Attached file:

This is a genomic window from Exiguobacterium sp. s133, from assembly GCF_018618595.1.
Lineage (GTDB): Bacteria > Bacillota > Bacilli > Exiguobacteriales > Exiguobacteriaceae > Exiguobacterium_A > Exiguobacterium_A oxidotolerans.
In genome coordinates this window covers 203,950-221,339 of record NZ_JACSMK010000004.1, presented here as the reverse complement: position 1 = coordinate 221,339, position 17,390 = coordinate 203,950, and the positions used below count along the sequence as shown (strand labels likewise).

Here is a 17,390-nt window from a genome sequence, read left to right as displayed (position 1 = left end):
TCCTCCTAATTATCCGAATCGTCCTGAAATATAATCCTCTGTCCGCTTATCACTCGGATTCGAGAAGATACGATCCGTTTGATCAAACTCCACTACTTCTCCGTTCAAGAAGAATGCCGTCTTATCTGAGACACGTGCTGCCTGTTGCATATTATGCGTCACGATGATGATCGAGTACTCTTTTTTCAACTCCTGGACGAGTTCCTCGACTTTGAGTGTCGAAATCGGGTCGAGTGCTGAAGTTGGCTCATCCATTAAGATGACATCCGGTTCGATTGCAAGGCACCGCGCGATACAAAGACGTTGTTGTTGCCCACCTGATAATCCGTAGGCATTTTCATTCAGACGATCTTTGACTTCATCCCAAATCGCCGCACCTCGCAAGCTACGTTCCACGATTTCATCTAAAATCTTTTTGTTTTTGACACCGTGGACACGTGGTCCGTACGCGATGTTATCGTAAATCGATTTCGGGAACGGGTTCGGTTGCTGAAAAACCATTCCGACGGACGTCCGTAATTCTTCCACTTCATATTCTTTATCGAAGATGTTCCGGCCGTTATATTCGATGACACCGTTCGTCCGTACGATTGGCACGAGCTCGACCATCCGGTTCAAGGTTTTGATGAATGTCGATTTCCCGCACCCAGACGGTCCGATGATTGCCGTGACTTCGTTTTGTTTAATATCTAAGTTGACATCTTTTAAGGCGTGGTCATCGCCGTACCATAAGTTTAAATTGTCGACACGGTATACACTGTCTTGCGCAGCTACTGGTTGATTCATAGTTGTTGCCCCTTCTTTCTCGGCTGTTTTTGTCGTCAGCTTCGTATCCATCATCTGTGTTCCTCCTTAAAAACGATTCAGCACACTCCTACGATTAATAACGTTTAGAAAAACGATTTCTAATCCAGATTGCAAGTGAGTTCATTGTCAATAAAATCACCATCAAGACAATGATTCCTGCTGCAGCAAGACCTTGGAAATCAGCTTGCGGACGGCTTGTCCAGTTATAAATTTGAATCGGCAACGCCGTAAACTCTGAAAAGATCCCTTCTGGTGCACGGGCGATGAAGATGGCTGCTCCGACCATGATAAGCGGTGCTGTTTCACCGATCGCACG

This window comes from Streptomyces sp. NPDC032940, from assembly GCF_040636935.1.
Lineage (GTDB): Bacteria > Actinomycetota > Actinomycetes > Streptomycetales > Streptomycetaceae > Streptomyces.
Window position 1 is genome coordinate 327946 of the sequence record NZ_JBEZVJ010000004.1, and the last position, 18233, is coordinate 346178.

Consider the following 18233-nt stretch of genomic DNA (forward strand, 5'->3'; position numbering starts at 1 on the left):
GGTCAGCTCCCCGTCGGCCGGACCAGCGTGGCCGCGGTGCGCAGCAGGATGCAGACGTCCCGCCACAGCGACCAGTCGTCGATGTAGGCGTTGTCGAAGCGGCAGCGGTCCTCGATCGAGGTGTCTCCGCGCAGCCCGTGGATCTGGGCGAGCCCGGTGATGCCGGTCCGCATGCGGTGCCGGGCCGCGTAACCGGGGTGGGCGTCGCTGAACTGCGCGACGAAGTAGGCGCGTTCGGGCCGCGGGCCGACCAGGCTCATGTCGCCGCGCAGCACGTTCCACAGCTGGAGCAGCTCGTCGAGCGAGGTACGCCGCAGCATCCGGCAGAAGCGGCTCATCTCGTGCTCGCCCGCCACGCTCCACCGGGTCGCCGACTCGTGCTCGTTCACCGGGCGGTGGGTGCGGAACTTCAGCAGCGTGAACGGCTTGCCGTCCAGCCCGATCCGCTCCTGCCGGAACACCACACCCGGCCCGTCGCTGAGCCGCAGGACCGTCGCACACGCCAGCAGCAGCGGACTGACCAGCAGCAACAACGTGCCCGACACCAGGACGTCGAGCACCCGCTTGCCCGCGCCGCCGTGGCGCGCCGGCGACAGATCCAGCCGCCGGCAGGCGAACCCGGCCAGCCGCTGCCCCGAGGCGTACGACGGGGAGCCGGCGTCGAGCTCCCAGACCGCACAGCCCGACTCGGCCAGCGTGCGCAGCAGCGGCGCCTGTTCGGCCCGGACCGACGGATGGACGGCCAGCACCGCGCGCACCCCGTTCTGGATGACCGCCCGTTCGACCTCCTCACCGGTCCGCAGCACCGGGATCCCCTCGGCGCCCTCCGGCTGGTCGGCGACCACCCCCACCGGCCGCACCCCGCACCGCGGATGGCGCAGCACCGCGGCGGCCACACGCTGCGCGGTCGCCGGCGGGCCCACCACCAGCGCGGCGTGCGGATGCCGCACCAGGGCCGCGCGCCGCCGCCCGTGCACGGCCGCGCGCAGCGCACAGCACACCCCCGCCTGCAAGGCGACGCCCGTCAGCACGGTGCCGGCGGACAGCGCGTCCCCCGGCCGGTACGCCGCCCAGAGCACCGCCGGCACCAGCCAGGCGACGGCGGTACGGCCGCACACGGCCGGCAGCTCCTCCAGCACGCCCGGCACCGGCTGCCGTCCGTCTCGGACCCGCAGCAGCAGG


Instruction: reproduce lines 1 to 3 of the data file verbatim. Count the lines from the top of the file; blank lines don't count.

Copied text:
This is a genomic window from Exiguobacterium sp. s133, from assembly GCF_018618595.1.
Lineage (GTDB): Bacteria > Bacillota > Bacilli > Exiguobacteriales > Exiguobacteriaceae > Exiguobacterium_A > Exiguobacterium_A oxidotolerans.
In genome coordinates this window covers 203,950-221,339 of record NZ_JACSMK010000004.1, presented here as the reverse complement: position 1 = coordinate 221,339, position 17,390 = coordinate 203,950, and the positions used below count along the sequence as shown (strand labels likewise).